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Reading Peter Viney
 
 
Peter Viney   Casuality (Reading)
 
 
1. Emergency!

'Gail, you must have a rest. Go and have a coffee.'
Gail looked round. Dr Kennedy was standing behind her. She looked down at the man in the bed.
'He's OK,' said Dr Kennedy. 'I'm here now. Go on, you're tired.'
Gail smiled.
'Are you sure?' she said. 'You've been here for five hours. You can't work all night! Come back in twenty minutes.'
'But it's Saturday night. We're always very busy on Saturdays ...'
'Go on!' said the doctor.
Gail looked at him. He was tired, too. Saturday was always busy in the casualty department. There were road accidents, fights, and all the other emergencies.
'All right,' she said. 'I'm going.'
She walked to the coffee machine, and bought a cup of coffee. Then she went to the small office for nurses, and sat down. The coffee wasn't very good. She didn't like coffee from machines. Gail took a newspaper from the desk, and opened it. She looked at one or two stories. They weren't very interesting. Then she stopped. There was a big picture of Alex Hayle on the page. She liked his new record ... What was it? ... Ah, yes, Midnight Party. She read the story.
Gail looked at her watch. The concert finished at midnight. It was half past twelve now. It was Sunday morning. Gail looked at the next page. Suddenly she heard the bell. There was an emergency! She hurried back into the casualty department. Dr Kennedy was running towards the door.
'An ambulance is arriving. There's been a car crash!' he shouted. 'Come on!'
Gail ran after him. Two ambulance men were coming through the door with a stretcher. She looked down. There was a man on the stretcher. She couldn't see his face. There was a lot of blood.
'Hurry! He's broken his back, I think. And he's cut his face. He needs more blood,' shouted one of the ambulance men. 'Bring some blood, quickly!'
They carried the stretcher towards the lift. Dr Kennedy turned to Gail.
'It's his back. We'll need a specialist,' he said. 'Call Dr Casey.'
Gail ran to the telephone. She called Dr Casey. They took the man on the stretcher up to the operating theatre.
'Gall,' said Dr Kennedy, 'you get some information about him. His friends are over there.'
'Do you need me in the operating theatre?' she asked.
'No,' said Dr Kennedy. 'Just get the information.'

2. The man with the cigar

Gail walked towards the door. Two men were standing there. One was short and fat. He was smoking a cigar. The other was a very tall man. He was wearing a black coat.
'Excuse me,' said Gail, 'you can't smoke in here. This is a hospital.'
The short man looked at her for a moment.
'What?' he said.
'You can't smoke in here, I'm sorry.'
The man threw his cigar on the floor. He put his foot on it. 'Is that all right, Nurse?' he said.
Gail looked at the cigar. Her face was red. 'I need some information,' she said. 'For the hospital. Can I ask you some questions?'
'Questions?' said the man. 'What questions?'
'First, what's his name?' said Gail.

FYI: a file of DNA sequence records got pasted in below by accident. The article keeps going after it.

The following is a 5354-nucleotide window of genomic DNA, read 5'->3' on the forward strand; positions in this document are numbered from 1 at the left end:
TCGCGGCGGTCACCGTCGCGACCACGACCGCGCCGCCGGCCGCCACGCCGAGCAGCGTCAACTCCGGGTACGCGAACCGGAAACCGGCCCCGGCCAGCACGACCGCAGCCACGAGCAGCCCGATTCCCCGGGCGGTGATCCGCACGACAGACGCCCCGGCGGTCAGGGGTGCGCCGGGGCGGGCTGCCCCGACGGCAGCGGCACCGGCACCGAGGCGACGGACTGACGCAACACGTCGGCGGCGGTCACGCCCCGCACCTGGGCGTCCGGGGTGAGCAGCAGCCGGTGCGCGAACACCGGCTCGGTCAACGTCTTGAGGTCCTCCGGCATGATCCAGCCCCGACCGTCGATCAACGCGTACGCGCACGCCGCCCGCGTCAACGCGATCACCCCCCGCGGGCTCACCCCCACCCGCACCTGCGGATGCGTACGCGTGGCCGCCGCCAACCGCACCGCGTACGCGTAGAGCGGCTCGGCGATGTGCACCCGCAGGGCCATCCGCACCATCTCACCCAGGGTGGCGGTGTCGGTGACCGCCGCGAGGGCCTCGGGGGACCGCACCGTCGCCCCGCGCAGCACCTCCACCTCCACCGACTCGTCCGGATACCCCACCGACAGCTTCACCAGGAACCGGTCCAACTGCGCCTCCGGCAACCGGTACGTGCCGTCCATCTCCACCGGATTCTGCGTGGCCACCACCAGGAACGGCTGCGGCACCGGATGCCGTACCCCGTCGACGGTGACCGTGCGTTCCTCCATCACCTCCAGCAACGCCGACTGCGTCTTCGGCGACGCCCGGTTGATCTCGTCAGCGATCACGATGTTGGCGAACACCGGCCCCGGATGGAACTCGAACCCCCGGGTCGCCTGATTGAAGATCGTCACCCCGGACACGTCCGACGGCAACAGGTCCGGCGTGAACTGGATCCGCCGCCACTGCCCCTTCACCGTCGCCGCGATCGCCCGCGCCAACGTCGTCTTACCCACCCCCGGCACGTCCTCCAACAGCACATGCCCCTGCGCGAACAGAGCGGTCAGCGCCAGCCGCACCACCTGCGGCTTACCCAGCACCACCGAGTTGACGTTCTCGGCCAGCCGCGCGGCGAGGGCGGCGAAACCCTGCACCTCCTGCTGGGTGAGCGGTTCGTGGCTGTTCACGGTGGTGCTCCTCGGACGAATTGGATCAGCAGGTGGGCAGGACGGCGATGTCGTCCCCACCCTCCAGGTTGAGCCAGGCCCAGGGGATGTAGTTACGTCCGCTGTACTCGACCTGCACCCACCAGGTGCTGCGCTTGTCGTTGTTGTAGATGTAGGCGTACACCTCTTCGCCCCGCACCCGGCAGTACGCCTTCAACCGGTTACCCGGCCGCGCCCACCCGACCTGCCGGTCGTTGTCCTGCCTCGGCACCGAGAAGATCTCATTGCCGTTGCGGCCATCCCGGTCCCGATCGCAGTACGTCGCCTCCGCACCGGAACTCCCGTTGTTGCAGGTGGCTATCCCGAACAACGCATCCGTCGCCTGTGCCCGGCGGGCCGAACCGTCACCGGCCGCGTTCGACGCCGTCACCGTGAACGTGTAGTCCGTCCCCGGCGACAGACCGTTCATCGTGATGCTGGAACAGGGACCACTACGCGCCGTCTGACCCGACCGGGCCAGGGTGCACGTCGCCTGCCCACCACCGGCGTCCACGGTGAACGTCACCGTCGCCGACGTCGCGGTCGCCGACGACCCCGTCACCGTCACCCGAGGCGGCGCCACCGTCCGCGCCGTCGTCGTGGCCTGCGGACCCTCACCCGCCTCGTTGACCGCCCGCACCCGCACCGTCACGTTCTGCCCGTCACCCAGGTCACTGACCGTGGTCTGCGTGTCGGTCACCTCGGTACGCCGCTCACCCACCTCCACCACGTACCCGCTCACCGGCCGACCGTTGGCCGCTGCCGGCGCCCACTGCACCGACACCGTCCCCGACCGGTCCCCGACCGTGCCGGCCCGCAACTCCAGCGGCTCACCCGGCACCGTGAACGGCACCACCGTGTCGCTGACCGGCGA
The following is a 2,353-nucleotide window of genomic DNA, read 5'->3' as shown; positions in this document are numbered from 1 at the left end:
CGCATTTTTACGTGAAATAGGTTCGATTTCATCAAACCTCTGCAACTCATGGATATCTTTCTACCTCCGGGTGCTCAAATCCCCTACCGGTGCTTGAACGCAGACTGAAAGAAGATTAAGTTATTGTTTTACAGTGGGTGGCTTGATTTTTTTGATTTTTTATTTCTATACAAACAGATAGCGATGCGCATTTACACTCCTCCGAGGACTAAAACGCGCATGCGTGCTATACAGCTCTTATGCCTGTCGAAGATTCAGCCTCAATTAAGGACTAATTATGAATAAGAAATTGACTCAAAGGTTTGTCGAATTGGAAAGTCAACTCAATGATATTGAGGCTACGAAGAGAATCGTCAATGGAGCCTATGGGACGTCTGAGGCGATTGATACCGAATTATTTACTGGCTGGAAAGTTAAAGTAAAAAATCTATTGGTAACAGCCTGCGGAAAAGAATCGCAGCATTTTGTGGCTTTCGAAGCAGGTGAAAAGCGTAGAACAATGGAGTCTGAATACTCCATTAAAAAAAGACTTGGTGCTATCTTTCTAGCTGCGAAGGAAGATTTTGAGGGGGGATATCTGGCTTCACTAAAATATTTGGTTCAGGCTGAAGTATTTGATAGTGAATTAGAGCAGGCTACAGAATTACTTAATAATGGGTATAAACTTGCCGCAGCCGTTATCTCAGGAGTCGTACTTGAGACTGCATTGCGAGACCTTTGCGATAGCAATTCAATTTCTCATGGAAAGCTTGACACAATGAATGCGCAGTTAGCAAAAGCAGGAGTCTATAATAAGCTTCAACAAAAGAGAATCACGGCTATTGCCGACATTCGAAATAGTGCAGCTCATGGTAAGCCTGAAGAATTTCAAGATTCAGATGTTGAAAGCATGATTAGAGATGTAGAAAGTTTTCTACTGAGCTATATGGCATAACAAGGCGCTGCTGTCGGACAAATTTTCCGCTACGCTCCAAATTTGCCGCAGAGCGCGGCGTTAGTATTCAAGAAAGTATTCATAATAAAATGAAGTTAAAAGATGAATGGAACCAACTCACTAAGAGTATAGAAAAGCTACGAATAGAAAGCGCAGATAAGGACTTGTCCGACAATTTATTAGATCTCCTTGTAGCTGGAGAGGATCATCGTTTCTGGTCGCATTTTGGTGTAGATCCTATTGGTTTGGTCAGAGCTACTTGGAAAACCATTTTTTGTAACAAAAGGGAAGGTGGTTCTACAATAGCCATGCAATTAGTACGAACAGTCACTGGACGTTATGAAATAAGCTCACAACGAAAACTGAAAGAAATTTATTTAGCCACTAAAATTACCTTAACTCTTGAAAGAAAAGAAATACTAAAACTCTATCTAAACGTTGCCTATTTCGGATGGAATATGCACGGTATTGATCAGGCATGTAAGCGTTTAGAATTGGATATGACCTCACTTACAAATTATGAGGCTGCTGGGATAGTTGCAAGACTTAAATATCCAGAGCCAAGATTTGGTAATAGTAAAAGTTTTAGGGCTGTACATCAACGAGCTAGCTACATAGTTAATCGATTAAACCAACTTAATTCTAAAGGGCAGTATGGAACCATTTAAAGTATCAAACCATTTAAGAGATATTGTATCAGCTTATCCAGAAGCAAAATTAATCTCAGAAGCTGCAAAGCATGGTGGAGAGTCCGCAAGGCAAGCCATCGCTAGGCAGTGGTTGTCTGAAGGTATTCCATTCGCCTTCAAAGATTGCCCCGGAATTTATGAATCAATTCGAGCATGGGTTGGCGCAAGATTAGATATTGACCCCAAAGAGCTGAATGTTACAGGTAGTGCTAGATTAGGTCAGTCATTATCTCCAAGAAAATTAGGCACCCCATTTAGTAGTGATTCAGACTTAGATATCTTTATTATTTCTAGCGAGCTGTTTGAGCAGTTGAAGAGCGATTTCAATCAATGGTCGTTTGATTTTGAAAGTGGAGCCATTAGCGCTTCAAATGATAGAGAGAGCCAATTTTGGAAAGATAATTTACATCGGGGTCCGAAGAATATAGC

The man looked at her. 'You don't know?' he said. 'Where have you been for the last year?'
'No, I don't know,' said Gail, 'and I'm very busy. So, what's his name?'
The short man looked at the other man. 'She doesn't know Alex,' he said.
'Everybody knows Alex,' said the other man.
'Are you going to answer or not?' said Gail.
The man looked at her for a moment. She didn't like his eyes. They were small, and very cold. 'That, my darling, is Alex Hayle. That's A-L-E-X H-A-Y...'
'Thank you,' said Gail. She was thinking about the story in the newspaper. Alex Hayle, the singer! 'How old is he?'
The man laughed. 'He's twenty-nine,' he said.
'In my newspaper he's twenty-three,' said Gail.
'Yeah,' said the man. 'In the newspaper he's twenty-three. In the hospital he's twenty-nine, his real age. Is that OK, darling?'
'Where does he live?'
'Alex? Here ... and there.'
'I must have his address,' said Gail.
'Put the Holiday Inn Hotel, Marble Arch, London. He was there yesterday. He was going there tonight.'
Gail wrote the address. 'And who's his next of kin?'
'What?' said the short man.
'His next of kin . . . his wife, or his father or mother,' said Gail. 'We need the information, because ...'
'He hasn't got a wife. His mother and father are ... are dead. Write my name down. I'm his manager.'
'Has he got any brothers or sisters? We need the name of someone in his family.'
'Look, darling. He hasn't got any family. Do you understand? Put my name.'
The short man's face was very near Gail. She could smell the cigar and she could smell drink, too.
'All right,' she said, 'what's your name and address?'
'Clarence Tucker. Tucker International Management Limited. 573 Shaftesbury Avenue, London. That's L-O-N-D-O ...'
'Very funny,' said Gail. 'Are you his manager?'
'I'm his manager,' said the man. 'Now have you finished?'
'One more question,' said Gail. 'What's his religion?' He laughed. 'Religion? Alex?'
'Yes,' said Gail, 'religion. Which church does he go to?'